This was my second time running this race. I also ran it last year and remember it being pretty tough due to the elevation gains — more on that later. But it worked out to be exactly three weeks prior to my spring 50k so I figured I’d give it another go as my last 26-mile training run before the taper.
It’s a great low-key race. No fussing at all. I can drive to it (a huge plus). Parking is literally right across the street from the start/finish and a 2-minute walk from race morning packet pick-up at the Fairfield Inn. Logistically, it’s a freaking gem — small field but well supported and organized. It’s mostly crushed gravel trails but there is a little pavement (in the downtown area) and some dirt trails.
Last year, it was perfect running weather — between 39 and 45 degrees for the entire race. This year, I was not so lucky — 35 degrees at the start (feels like temp was 26 degrees) and it quickly shot up to 65 degrees. Hard to dress for that kind of temperature spread with no on-course support where I can dump a layer.
The first 6 miles were on the C&O Canal Towpath. All flat, lots of puddles, pretty boring out and back … nothing of note to report.
Then we passed through the start/finish area — where a photographer captured this pic of me — and headed through downtown Cumberland and toward the Greater Allegheny Passage. And that’s where the “fun” began…
Near mile 6, The Climb begins. I’m talking 1100 feet of gradual elevation gain between miles 6 and 16. BRU-tal! It’s a loooooooooong, steady climb that just never seems to end.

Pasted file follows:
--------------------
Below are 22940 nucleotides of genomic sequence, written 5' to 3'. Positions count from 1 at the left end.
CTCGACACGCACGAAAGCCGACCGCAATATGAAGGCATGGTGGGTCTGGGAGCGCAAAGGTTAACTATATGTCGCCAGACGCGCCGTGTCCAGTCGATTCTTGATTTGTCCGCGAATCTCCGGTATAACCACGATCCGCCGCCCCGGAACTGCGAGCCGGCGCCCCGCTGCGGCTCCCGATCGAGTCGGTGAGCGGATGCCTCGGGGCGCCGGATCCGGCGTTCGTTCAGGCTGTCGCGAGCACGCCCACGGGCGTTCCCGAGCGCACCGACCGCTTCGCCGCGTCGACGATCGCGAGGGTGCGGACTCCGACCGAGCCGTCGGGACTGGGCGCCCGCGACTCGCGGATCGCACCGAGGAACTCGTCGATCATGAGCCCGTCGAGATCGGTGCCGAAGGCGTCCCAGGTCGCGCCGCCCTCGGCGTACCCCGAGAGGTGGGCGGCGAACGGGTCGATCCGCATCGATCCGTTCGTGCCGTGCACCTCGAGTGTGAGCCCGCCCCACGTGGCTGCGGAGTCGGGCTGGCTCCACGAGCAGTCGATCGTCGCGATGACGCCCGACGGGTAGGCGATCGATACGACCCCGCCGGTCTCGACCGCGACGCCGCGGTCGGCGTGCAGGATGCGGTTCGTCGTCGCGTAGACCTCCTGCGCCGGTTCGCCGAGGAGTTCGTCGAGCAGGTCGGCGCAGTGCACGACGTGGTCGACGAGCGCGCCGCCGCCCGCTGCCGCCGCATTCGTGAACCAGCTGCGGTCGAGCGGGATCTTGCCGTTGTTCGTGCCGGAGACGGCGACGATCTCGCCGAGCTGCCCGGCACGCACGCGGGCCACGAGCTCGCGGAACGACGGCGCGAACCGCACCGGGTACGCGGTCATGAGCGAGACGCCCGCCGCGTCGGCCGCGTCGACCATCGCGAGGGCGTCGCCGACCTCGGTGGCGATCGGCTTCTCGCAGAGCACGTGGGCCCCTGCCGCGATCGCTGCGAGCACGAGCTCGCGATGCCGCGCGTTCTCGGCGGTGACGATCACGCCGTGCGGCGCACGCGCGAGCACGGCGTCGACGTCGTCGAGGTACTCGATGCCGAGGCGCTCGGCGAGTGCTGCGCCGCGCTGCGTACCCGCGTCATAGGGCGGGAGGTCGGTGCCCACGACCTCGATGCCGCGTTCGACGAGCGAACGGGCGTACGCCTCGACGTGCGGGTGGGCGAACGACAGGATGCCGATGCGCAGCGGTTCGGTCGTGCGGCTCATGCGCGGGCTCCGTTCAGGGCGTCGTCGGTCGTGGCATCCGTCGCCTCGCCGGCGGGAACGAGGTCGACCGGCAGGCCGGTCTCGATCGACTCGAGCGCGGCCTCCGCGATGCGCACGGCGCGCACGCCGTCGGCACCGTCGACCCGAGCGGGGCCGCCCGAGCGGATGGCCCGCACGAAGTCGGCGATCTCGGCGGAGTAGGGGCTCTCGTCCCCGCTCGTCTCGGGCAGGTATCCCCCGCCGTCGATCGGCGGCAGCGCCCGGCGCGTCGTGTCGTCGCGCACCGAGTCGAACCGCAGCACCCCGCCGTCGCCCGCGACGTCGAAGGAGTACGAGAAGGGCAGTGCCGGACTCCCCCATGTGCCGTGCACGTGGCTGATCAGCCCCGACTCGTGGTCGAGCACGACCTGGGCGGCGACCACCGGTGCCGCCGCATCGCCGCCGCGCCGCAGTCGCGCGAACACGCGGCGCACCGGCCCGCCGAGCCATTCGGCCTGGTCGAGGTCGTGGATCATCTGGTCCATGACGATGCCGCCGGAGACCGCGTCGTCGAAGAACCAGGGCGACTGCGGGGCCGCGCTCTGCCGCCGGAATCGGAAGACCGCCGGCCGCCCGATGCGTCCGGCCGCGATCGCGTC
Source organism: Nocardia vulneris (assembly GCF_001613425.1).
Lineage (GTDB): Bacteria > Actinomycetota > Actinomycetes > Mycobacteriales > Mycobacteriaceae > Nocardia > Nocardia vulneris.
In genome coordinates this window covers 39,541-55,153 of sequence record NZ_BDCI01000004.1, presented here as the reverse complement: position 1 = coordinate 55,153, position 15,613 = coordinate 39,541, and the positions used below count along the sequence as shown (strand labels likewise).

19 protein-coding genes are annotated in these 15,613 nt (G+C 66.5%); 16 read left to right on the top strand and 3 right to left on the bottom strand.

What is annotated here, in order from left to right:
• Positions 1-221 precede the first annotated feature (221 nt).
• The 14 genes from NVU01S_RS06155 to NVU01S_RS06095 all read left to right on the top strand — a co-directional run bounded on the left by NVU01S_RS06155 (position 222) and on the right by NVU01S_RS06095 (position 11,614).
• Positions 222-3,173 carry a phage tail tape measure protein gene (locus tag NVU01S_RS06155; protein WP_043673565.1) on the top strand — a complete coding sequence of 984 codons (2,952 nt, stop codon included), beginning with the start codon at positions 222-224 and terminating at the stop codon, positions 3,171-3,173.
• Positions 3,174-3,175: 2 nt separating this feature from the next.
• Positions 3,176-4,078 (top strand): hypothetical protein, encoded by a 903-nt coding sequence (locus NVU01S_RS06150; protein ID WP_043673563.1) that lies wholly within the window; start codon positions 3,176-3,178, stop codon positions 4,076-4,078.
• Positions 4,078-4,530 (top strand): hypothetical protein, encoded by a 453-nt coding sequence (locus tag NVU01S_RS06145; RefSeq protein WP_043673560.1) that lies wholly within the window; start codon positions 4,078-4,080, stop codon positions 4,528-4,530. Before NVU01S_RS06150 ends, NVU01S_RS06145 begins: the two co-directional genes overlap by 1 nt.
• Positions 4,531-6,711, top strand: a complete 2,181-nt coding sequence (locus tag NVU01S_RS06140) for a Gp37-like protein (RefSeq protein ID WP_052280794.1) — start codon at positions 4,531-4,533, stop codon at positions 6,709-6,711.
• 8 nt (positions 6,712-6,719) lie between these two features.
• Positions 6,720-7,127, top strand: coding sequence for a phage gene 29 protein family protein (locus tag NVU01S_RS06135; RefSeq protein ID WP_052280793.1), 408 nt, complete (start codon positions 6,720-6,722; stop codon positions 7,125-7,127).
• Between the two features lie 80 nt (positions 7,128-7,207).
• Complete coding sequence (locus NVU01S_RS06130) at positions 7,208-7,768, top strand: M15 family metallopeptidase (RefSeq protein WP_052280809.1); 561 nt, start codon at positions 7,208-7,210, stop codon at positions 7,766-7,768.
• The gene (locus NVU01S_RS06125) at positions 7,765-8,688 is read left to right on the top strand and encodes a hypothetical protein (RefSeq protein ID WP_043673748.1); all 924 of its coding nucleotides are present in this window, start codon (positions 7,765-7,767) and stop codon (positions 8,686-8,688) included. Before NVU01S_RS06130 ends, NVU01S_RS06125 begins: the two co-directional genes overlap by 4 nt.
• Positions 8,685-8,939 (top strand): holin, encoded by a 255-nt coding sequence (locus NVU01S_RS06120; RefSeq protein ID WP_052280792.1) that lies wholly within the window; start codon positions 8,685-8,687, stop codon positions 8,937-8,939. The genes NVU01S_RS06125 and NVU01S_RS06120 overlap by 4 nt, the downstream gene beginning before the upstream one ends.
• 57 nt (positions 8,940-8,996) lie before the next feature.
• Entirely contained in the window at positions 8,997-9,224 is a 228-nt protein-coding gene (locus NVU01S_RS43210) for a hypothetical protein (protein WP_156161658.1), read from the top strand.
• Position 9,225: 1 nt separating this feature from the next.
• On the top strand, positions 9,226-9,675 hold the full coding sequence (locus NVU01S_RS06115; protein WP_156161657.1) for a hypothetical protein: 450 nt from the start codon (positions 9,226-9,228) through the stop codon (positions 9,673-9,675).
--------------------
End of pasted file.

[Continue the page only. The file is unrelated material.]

The icing on the cake was the relentless headwind and all I kept thinking over that 10-mile stretch was there better be 10 miles of tailwind after I hit the turnaround at mile 16. Guess what…no such luck. Someone really needs to explain to me how that’s even physically and meteorologically possible.
I never got around to posting a race report from the race last year but one of the most notable things about the 2016 race for me (aside from the very unexpected age group award) was getting stuck in the tunnel with the old coal train. I was halfway through the tunnel when the train entered, spewing coal dust out of its smokestack. I pulled my shirt up over my face and huddled against the wall to try to avoid breathing a bunch of coal dust in — but it wasn’t good enough. I spent the rest of the race dealing with very angry and irritated lungs and went on to cough up black stuff for a week after the race.
So as I approached the train tunnel at mile 20, as you can imagine, I was on the lookout to see if the train was coming because there was just no way in hell that I was gonna get stuck in that tunnel again — especially since I knew my time was pretty close to last year. Sure enough, before I entered, I saw it coming so I started walking to let it come through the tunnel before I went in. Lesson learned and repeat crisis averted.
But as bad as 10 miles uphill sounds, the worst is actually the 10 miles of downhill at the end of the race. You might think it would be a situation where you could just throw up your hands and yell “WEEEEEEEEEE!” all the way to the finish but, in reality, it’s a serious quad shredder. Runners were pulling over left and right to stretch out their quads from the continuously pounding over that long downhill stretch. Me, I felt it mostly in my shins and not enough to be bothered by it.
But as I approached downtown Cumberland, I knew it was just a little further so I picked up the pace. Rounding the final corner at Canal Place, I still felt good. And I finished only a minute off my time from last year. Pretty damn good considering the elements I had to contend with this year.
All in all, not a bad race for me. Taper time now with my sights set on North Face 50k on April 29th.